So, you’ve found an editor with good credentials, but that still doesn’t mean they are right for you. Most editors are willing to do a trial edit for you that involves editing several pages, or a chapter of your book for a reasonable fee. That way, you can decide whether their ideas and what they bring to the table are a good match for your book or not.
6. Talk to Their Previous Clients
Another way of narrowing down the list of editors you want for your book is to get in touch with some of their past clients which were satisfied with their work. That way, you can get an insight into how they work, and what they can do to take your work to the next level. Sometimes, even a brilliant editor may not be the right fit for your book.
7. Establish Your Budget
Figure out how much money you are able to set aside in order to pay for an editor. Experienced editors are always more expensive, especially if they’ve edited a best-selling book. On the other hand, if they are too cheap, that is usually indicative of their experience. Your best bet would be to look for an editor who fits into your price range, but whose references include books or authors that you appreciate.
If hiring an editor is still too expensive for you, there are plenty of online editing services that can help you edit your work, for a lower price. We have chosen the following three:
1. Editage.com – One of the biggest editing services on the web also has one of the largest editorial teams which edit the works of over 72,000 authors around the world. Their team is capable of covering over 1200 different subjects, so if your books, novels, or papers deal with a really specific field, you can rest assured you will find an editor who is an expert on that particular subject.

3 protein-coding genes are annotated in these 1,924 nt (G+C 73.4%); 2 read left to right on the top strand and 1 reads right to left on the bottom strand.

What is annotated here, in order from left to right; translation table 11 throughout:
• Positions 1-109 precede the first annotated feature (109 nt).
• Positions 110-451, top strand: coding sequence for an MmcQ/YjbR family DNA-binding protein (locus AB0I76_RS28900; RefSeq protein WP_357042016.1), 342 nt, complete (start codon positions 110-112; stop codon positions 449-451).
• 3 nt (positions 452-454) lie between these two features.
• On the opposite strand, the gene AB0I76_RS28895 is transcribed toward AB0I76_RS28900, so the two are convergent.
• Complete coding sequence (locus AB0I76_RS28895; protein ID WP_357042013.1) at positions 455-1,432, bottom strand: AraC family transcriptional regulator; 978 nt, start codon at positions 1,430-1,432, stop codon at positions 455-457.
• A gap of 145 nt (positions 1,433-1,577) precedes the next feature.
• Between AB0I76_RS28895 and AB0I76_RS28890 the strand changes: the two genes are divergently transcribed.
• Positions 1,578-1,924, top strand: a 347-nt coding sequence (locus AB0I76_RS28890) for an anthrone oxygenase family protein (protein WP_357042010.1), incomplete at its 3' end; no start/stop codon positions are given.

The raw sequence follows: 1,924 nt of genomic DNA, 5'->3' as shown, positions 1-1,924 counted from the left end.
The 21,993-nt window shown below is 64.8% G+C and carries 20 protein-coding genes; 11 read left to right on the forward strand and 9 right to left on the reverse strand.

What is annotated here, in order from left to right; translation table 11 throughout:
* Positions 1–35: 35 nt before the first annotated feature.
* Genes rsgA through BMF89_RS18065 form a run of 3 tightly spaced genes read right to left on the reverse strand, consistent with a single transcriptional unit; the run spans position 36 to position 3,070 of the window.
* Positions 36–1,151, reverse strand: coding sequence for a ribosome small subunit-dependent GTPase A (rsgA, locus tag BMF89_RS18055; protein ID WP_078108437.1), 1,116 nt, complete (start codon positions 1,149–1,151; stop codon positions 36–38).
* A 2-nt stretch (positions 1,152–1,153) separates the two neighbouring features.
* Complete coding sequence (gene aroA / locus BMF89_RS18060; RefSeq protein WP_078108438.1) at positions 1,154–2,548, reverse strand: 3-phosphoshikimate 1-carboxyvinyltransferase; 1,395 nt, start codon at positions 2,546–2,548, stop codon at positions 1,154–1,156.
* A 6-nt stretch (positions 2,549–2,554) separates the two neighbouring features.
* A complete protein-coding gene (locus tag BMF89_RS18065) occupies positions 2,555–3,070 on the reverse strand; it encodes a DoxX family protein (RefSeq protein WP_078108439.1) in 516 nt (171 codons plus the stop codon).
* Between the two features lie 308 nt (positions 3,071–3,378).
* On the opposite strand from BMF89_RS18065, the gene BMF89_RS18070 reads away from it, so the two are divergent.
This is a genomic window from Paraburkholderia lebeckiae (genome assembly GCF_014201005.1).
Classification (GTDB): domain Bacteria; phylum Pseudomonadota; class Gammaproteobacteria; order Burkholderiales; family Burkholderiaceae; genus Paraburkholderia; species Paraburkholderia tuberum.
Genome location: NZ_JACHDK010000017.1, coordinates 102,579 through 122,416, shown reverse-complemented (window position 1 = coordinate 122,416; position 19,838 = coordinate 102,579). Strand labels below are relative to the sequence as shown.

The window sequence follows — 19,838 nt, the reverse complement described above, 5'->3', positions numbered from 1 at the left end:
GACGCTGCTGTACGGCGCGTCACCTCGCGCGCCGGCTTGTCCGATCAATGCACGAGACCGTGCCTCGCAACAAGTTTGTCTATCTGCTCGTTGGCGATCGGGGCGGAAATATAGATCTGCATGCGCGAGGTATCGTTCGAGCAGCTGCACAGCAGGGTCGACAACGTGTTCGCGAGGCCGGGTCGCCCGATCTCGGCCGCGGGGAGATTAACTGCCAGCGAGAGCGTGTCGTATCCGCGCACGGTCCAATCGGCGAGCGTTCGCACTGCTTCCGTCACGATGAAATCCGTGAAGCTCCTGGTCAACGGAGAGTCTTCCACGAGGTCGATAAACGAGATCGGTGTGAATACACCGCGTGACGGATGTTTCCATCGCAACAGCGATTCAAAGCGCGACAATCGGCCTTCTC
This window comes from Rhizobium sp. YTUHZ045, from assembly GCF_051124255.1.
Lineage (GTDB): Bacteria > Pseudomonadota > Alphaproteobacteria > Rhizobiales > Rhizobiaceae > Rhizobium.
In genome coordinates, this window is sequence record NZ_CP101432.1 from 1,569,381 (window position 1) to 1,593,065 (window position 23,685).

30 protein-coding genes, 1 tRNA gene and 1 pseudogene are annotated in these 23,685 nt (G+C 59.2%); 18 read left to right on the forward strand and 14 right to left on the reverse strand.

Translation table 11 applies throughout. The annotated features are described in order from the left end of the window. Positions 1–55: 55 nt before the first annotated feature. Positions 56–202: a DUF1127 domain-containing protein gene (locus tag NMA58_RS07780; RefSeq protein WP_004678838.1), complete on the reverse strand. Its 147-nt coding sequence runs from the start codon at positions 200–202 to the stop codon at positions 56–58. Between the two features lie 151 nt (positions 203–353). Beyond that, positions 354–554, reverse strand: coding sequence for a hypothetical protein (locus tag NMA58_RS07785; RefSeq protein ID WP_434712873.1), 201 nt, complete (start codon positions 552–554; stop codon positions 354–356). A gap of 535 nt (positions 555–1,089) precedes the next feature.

2. EduGeeksClub.com – EduGeeksClub is one of the leading services when it comes to editing books, papers, dissertations, and articles, among others. Their editors have years of academic experience, and they also work in teams on each project, which means no mistake can get by them. They will perform fact checking, as well as go through your grammar, spelling, structural and punctuation errors.
3. EditorWorld.com – Another top online editing service which gathers scholars, published authors, writers and professional editors whose qualifications are impeccable and whose excellent track records are a guarantee your book will receive the treatment it so rightly deserves. You can personally choose the person that will edit your work.
If you want your book to captivate the readers, it needs to be flawless first, and having a good editor that understands what your work is all about, and who is able to get on the same page with you, no pun intended, is of the highest importance.
Although the ordeal of finding the right editor for your work may feel tedious, the benefits of having one outweigh everything else, plus you will wind up becoming a better writer.
Antonio is a hopeless optimist who enjoys basking in the world’s brightest colors. He loves biking to distant places and occasionally he gets lost. When not doing that he’s blogging and teaching ESL. He will be happy to meet you on Facebook and Twitter.
Want to be a guest blogger? Now is the time to submit. I will be stopping guest blog posts in 2016, but before then, I would love to have you on! I am accepting original posts that focus on reading and writing. Pictures, links, and a bio are encouraged. You do not have to be published. If you qualify, please email me at firstname.lastname@example.org.
2 thoughts on “#MondayBlogs Find Your Perfect Editor: 7 Valuable Tips”
Great post! Thanks a lot, Antonio, for sharing such useful information with us. 🙂